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Motivation:

I am motivated by a concrete example that occurs in neuroscience, dendritic computation, which may be approximated by functions computable on binary trees [1]. To be more precise, I recently realised that a large class of functions computable on $k$-ary trees have both logarithmic time-complexity for inference(i.e. function evaluation) and Kolmogorov Complexity that grows exponentially with tree depth.

This motivates the study of algorithms for inference that are both very fast $\mathcal{O}(\ln n)$ and whose models(in this case functions) are very expressive in the sense of algorithmic information. For concreteness I shall start by sharing my analysis of functions computable on $k$-ary trees .

 Functions computable on $k$-ary trees:

Let's define a function $F_k^N$ computable on a $k$-ary tree with depth $N$ as a function composed with $\sum_{n=0}^{N-1} k^n = \frac{k^N-1}{k-1}$ simpler computable functions(ex. boolean gates, neural network activation functions composed with affine transformations) defined at each node such that a function of this kind defined on a binary tree of depth $N$ receives $2^{N-1}$ inputs:

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In general, the input to $k$-ary trees grows on the order of $k^N$. On the other hand, if the computational cost of function execution at each node is bounded by a constant $C$ then parallel execution of $F_k^N$ yields an asymptotic time complexity proportional to tree depth $N$ so we have:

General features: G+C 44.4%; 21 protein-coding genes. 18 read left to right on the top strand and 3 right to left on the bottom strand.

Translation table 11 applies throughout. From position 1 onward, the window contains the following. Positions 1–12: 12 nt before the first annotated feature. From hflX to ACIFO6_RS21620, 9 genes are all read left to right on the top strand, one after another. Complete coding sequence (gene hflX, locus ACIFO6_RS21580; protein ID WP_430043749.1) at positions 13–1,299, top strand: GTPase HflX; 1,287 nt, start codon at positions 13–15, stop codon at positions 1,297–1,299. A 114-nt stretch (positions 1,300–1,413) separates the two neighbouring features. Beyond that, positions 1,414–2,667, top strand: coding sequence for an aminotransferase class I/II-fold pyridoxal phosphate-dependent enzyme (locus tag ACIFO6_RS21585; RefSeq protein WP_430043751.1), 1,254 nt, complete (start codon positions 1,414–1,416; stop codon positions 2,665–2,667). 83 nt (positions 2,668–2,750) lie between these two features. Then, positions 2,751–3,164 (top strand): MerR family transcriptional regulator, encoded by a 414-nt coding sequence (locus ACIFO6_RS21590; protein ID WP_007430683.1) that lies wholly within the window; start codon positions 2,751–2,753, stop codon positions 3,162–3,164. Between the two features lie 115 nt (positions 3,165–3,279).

\begin{equation} \text{Time}(F_k^N(n)) \sim \mathcal{O}(\ln n) \tag{1} \end{equation}

Meanwhile, if $F_k^N$ is a composition of functions in $S$ where $\lvert S \rvert = \frac{k^{N}-1}{k-1}$ and $K(\cdot)$ denotes Kolmogorov Complexity we can also show that for almost all $F_k^N$:

\begin{equation} \text{Time}(F_k^N(n)) \sim \ln K(F_k^N(n)) \tag{2} \end{equation}

which means that the Kolmogorov Complexity of $F_k^N$ is an exponential function of the time complexity of $F_k^N$.

 Probabilistic analysis using Kolmogorov Complexity:

If $F_k^N$ is a composition of functions in $S$ where $\lvert S \rvert = \frac{k^{N}-1}{k-1}$ and $K(\cdot)$ denotes Kolmogorov Complexity then we may define:

\begin{equation} Q = \min_{f_i \in S} K(f_i) \tag{3} \end{equation}

and we may show that for almost all $F_k^N$ we must have:

\begin{equation} K(F_k^N) \geq \frac{Q}{2} \cdot k^{N-1} \tag{4} \end{equation}

Proof:

Let's suppose each $f_i \in S$ has an encoding as a binary string so $\forall i, f_i \in \{0,1\}^*$. If we compress each $f_i$ then $F_k^N$ is reduced to a program of length greater than:

\begin{equation} n= Qk^{N -1} \tag{5} \end{equation}

Now, the number of programs of length less than or equal to $\frac{n}{2}$ is given by:

\begin{equation} \sum_{l=1}^{\frac{n}{2}} 2^l \leq 2^{\frac{n}{2}+1}-1 \tag{6} \end{equation}

and so, using the principle of maximum entropy(i.e. uniform distribution) [3], we find that:

\begin{equation} \lim_{n \to \infty} P(K(F_k^N) \geq \frac{n}{2}) \geq \lim_{n \to \infty} 1 - \frac{2^{\frac{n}{2}}}{2^n} = 1 \tag{7} \end{equation}

Question: